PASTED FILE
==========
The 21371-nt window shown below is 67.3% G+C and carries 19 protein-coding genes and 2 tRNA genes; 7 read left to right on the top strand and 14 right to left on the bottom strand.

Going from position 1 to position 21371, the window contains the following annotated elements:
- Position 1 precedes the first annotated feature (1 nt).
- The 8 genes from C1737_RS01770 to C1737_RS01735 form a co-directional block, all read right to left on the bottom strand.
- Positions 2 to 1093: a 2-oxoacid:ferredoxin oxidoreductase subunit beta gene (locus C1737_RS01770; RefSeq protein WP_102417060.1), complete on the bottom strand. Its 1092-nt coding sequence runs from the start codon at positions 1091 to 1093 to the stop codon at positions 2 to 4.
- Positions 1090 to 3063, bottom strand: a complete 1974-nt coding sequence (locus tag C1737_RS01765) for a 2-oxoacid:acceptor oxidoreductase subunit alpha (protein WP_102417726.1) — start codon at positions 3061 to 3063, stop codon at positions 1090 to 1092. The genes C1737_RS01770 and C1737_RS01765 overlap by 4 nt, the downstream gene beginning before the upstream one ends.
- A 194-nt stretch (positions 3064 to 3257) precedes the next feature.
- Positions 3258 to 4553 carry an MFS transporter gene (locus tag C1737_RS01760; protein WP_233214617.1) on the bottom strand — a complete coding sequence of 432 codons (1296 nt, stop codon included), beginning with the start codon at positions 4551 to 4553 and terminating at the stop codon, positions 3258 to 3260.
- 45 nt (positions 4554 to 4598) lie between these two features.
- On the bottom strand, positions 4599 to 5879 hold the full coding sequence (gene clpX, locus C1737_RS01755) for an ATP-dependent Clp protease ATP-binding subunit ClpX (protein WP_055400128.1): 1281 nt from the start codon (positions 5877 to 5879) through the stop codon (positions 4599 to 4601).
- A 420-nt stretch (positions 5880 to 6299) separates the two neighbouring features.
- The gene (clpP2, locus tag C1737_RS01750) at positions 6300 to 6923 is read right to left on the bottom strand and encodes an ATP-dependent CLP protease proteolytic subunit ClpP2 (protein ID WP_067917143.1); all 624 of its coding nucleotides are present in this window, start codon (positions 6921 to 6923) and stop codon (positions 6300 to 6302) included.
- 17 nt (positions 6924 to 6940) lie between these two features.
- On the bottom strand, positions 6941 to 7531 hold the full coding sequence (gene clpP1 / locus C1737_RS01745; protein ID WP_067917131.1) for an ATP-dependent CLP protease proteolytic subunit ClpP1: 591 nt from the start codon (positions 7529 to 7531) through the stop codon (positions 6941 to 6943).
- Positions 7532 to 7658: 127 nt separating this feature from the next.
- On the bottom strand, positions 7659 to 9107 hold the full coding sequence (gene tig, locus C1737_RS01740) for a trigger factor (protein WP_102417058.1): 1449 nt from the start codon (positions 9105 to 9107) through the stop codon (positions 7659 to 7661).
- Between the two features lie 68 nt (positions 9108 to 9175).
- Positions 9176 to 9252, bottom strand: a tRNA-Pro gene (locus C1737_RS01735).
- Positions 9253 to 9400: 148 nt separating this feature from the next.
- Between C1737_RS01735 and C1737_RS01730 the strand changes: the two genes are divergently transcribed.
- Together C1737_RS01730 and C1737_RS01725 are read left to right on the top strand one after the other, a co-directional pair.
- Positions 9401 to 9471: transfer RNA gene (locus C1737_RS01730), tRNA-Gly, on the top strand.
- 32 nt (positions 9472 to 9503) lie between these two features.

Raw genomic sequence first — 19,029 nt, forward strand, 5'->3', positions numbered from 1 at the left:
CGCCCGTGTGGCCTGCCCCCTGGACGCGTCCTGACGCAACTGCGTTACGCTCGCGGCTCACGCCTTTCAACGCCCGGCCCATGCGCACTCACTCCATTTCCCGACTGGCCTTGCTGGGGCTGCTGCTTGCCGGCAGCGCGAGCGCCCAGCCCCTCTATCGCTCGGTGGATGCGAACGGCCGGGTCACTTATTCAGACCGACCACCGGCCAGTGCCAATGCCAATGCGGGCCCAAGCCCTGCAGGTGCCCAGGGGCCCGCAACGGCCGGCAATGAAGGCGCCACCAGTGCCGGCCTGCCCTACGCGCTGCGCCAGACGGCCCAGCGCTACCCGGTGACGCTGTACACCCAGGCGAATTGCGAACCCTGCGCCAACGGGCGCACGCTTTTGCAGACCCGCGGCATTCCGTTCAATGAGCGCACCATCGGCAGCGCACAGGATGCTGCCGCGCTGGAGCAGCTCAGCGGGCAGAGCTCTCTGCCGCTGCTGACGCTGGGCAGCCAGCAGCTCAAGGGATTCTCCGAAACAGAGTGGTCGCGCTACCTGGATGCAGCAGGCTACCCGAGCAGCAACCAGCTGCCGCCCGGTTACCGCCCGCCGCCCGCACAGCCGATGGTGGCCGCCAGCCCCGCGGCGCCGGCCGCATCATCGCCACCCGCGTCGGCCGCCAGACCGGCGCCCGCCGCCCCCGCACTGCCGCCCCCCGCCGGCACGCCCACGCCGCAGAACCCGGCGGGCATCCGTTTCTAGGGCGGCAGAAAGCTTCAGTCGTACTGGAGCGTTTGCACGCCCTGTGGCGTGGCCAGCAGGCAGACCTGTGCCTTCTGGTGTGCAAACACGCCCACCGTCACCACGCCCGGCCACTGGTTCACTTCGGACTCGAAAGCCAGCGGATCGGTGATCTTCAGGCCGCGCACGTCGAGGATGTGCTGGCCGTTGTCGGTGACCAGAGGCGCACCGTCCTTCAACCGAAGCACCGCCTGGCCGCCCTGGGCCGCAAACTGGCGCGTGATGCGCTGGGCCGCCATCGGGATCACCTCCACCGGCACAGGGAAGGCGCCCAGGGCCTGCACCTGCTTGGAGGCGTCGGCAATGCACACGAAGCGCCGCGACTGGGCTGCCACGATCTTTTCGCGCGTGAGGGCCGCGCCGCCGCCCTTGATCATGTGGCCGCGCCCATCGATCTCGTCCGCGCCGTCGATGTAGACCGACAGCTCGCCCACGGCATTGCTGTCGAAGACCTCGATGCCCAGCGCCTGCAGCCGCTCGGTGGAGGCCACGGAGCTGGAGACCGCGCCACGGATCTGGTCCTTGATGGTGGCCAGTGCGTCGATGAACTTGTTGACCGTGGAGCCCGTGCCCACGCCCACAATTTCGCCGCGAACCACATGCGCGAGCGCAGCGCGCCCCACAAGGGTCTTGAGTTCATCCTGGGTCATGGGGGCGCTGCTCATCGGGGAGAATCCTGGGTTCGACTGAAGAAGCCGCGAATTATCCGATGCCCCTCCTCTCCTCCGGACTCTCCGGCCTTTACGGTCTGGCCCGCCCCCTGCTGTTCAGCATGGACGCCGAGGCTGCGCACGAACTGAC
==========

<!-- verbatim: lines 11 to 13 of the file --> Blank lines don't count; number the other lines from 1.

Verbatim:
- A 420-nt stretch (positions 5880 to 6299) separates the two neighbouring features.
- The gene (clpP2, locus tag C1737_RS01750) at positions 6300 to 6923 is read right to left on the bottom strand and encodes an ATP-dependent CLP protease proteolytic subunit ClpP2 (protein ID WP_067917143.1); all 624 of its coding nucleotides are present in this window, start codon (positions 6921 to 6923) and stop codon (positions 6300 to 6302) included.
- 17 nt (positions 6924 to 6940) lie between these two features.